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Azerbaijan's construction story

Azerbaijan’s construction industry has become one of the fastest-growing sectors of the country’s economy – with the capital Baku in particular becoming a city with a cosmopolitan and dynamic spirit.

The diverse variety of architecture in Baku is particularly impressive. On the one hand, the perfectly restored Old City (Icherisheher) resembles an open-air museum, whereas the latest hypermodern buildings give the city skyline a Dubai-style look.

Several large-scale architectural projects have recently been completed in Baku, including the Heydar Aliyev Cultural Centre, the Baku Crystal Hall, the International Mugham Centre and the Azerbaijan Carpet Museum. The capital’s new landmark, the Flame Towers, have been nominated for an Immobilien-Oscar - a prestigious award in construction and architecture.

In the near future, a 50-storey spinning skyscraper will appear in the capital. The director of this project is the Italian architect, Marco Vignali, who invented the spinning skyscraper a few years ago; the first of his designs will be built in Dubai, and the second in Baku. Also, the Baku White City project involves the restoration and development of the eastern part of the centre of the capital (known as ‘Black City’) and the creation of 10 urban districts.

The Baku Olympic Stadium opened in March 2015, hosting the opening and closing ceremonies and the track and field events of the first European Games. It is also expected to hold a few matches of the final round of the UEFA Championships in 2020. Related to this, an important nearby project is the completion of the ecological restoration of Boyukshor Lake, on the banks of which the stadium is situated. It is included in an action plan to improve the ecological status of nine lakes along the Absheron peninsula. The second phase of the lake’s restoration will span from 2015 to 2020, which will hopefully restore the body of water to its natural course and ecosystem, with an adjustment of the level of the water itself.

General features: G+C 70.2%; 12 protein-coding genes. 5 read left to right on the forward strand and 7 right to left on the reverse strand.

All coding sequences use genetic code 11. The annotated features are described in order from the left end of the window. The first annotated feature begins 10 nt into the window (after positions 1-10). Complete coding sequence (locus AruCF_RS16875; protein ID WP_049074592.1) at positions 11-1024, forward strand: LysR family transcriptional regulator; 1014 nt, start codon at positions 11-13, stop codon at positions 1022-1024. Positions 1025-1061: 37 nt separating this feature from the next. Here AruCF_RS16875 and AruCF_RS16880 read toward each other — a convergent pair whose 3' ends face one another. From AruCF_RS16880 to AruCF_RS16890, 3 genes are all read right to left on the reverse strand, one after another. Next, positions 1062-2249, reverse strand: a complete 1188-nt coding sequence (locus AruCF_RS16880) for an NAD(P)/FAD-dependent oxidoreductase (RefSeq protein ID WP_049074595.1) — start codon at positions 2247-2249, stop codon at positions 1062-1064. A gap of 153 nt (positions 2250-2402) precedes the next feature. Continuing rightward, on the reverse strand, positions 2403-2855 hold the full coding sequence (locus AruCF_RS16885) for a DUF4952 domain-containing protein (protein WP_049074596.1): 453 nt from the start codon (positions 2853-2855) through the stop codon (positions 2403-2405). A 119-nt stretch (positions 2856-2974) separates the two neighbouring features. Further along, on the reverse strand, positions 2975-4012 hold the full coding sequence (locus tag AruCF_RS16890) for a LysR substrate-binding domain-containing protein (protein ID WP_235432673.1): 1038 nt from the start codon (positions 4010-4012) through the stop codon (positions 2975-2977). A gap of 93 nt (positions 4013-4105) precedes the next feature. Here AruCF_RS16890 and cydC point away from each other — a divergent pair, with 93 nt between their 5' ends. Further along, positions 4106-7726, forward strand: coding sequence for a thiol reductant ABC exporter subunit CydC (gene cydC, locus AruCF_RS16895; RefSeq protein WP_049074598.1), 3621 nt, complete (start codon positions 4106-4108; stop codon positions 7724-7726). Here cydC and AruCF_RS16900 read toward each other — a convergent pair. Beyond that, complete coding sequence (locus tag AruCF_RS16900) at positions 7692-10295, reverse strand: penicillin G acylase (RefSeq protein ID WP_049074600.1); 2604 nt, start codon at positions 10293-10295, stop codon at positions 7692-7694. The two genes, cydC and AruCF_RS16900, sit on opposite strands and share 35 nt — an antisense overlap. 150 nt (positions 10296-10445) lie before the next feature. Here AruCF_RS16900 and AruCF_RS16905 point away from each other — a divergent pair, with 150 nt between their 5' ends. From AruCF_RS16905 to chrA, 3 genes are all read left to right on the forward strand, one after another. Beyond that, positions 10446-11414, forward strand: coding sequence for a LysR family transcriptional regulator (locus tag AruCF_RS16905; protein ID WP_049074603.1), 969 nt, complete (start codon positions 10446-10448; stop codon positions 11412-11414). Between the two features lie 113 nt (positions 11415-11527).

The scale of construction is now increasing nationwide. Modern hotels, Olympic sports complexes, hospitals, refineries and power plants have been built in many regions of the country in recent years, while construction of roads, bridges, junctions and highways is taking place on an unprecedented scale. Sports facilities are also being built in suburban communities such as Bulbula, Puta, Alat, Sangachal and Gobustan. 

Over the past few years, a tremendous transformation has affected one of the main attractions of the capital – the waterfront boulevard. Its length has more than doubled to 6.5km, and the boulevard will be extended in the future to over 12 kilometres – and Baku’s main development plan involves extending it up to 33 km, from Bibi-Heybat Mosque to the village of Hosvan, by 2030. 

Other recent construction developments around Azerbaijan in recent years include 14 new power stations, 40 Olympic sports complexes, 11,000km of roads, 300 bridges, thousands of new schools and seven airports – five handling international flights.


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